Delhi Style Roasted Masala Cashewnuts Chaat Recipe

Spicy Chaat of Delhi


Delhi which a beautiful north indian city also the capital is also world famous for heavenly tasty soulful spicy and healthy food flavours too.  This Indian City has been continuously inhabited since the 6th century BC. Through our this  post we are going to share Delhi Style Masala Kaju Chaat Recipe which is heavenly yummy.




1/8 Tsp Garam Masala

1/8 Tsp Dry Mango Powder

1/8 Tsp Red Chilli Powder

200 Gm Cashewnuts

3 Tsp Chaat Masala

3/8 Tsp Black Pepper Powder

Mustard Oil




First you need to mix Gram Masala, Chaat Masla, Red Chilli Powder, Black Pepper Powder & Dry Mango Powder together in a bowl.  Keep ready to heat 4 Cup Mustard Oil on medium heat. Reduce the heat & fry the Cashewnuts. Stir fry continuously till they start changing color into light brown. Turn off heat & remove to another bowl. Instantly sprinkle the masalas while the cashewnuts are still hot. Mix throughly with the fingers. Mix again after 4 minutes. Wait till cool by itself then store in airtight container. Eat or serve while watching tv or playing game or while enjoying your drink.



Spicy Chaat
Cashewnut Chaat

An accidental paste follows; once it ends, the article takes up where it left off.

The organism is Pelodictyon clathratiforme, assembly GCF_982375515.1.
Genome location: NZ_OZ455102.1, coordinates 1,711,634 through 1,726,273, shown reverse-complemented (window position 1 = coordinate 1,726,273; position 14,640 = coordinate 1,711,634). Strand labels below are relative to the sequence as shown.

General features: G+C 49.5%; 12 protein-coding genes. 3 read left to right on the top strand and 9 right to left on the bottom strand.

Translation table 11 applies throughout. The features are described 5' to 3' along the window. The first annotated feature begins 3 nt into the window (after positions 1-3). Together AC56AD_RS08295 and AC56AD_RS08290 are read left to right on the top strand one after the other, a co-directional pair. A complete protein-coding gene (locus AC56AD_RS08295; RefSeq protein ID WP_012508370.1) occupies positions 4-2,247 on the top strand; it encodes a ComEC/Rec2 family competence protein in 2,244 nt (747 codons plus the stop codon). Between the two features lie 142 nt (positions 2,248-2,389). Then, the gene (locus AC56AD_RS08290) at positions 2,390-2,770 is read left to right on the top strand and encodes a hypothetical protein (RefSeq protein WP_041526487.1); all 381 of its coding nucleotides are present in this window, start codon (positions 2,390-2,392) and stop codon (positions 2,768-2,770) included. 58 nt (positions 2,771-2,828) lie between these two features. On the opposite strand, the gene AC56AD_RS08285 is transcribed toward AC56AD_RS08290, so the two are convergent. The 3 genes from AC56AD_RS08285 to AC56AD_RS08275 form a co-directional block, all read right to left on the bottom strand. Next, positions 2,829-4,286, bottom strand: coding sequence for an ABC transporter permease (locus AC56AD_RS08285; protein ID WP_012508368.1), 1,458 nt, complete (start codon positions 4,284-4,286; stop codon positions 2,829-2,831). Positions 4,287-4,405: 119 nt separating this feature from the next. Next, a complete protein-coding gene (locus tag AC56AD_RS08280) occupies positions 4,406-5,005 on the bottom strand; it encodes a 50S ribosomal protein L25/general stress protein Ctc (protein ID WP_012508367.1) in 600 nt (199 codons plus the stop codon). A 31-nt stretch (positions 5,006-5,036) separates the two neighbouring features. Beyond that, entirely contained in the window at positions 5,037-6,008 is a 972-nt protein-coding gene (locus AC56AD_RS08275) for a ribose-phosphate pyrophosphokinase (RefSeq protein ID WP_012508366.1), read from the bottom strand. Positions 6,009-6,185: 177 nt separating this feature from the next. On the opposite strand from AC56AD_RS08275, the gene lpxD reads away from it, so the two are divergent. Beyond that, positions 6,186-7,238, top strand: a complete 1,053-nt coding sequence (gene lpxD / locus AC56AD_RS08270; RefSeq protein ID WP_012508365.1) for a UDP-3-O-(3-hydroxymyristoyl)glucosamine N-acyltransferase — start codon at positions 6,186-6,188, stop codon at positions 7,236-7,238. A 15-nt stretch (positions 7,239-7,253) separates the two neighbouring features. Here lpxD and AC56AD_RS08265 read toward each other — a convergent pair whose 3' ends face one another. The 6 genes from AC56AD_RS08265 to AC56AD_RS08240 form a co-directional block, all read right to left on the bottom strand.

We decided to guide you some very important things about Cashewnuts. Cashews are commonly used in Indian cuisine whole for garnishing sweets or curries, or ground into a paste that forms a base of sauces for curries. The cashew tree is large and evergreen, growing to 14 m tall, with a short, often irregularly shaped trunk. The leaves are spirally arranged, leathery textured, elliptic to obovate, 4–22 cm long and 2–15 cm broad, with smooth margins. The flowers are produced in a panicle or corymb up to 26 cmlong; each flower is small, pale green at first, then turning reddish, with five slender, acute petals 7–15 mmlong. The largest cashew tree in the world covers an area around 7,500 m2; it is located in Natal, Rio Grande do Norte, Brazil. The fruit of the cashew tree is an accessory fruit. What appears to be the fruit is an oval or pear-shaped structure, a hypocarpium, that develops from the pedicel and the receptacle of the cashew flower. Called the cashew apple, better known in Central America as marañón, it ripens into a yellow or red structure about 5–11 cm long. It is edible and has a strong “sweet” smell and taste.The true fruit of the cashew tree is a kidney or boxing-glove shaped drupe that grows at the end of the cashew apple. The drupe develops first on the tree, and then the pedicel expands to become the cashew apple. Within the true fruit is a single seed, which is often considered a nut, in the culinary sense. The seed is surrounded by a double shell containing an allergenic phenolic resin, anacardic acid, a potent skin irritant chemically related to the better-known allergenic oil urushiol which is also a toxin found in the related poison ivy. Some people are allergic to cashews, but cashews are a less frequent allergen than tree nuts or peanuts. While the cashew plant is native to northeast Brazil, the Portuguese took it to Goa, India, between 1560 and 1565. From there, it spread throughout Southeast Asia and eventually Africa. The cashew tree is cultivated in the tropics between 25°N and 25°S, and is supremely adapted to hot lowland areas with a pronounced dry season, where the mango and tamarind trees also thrive. The traditional cashew tree is tall and takes three years from planting before it starts production, and eight years before economic harvests can begin. More recent breeds, such as the dwarf cashew trees, are up to 6 m tall, and start producing after the first year, with economic yields after three years. The cashew nut yields for the traditional tree are about 0.25 metric tons per hectare, in contrast to over a ton per hectare for the dwarf variety. Grafting and other modern tree management technologies are used to further improve and sustain cashew nut yields in commercial orchards. The cashew apple, also called cashew fruit, is the fleshy part of the cashew fruit attached to the cashew nut. The top end of the cashew apple is attached to the stem that comes off the tree. The bottom end of the cashew apple attaches to the cashew nut, which is encased in a shell. In botanical terms, the cashew apple is an accessory fruit that grows on the cashew seed.The cashew apple can be eaten fresh, cooked in curries, or fermented into vinegar, as well as an alcoholic drink. It is also used to make preserves, chutneys, and jams in some countries such as India and Brazil. In many countries, particularly in South America, the cashew apple is used to flavor drinks, both alcoholic and nonalcoholic. Cashew nuts are more widely traded than cashew apples, because the apple, unlike the nut, is easily bruised and has very limited shelf life.Cashew apple juice, however, may be used for manufacturing blended juices. In cultures that consume cashew apples, this astringency is sometimes removed by steaming the fruit for five minutes before washing it in cold water; alternatively, boiling the fruit in salt water for five minutes or soaking it in gelatin solution also reduces the astringency.

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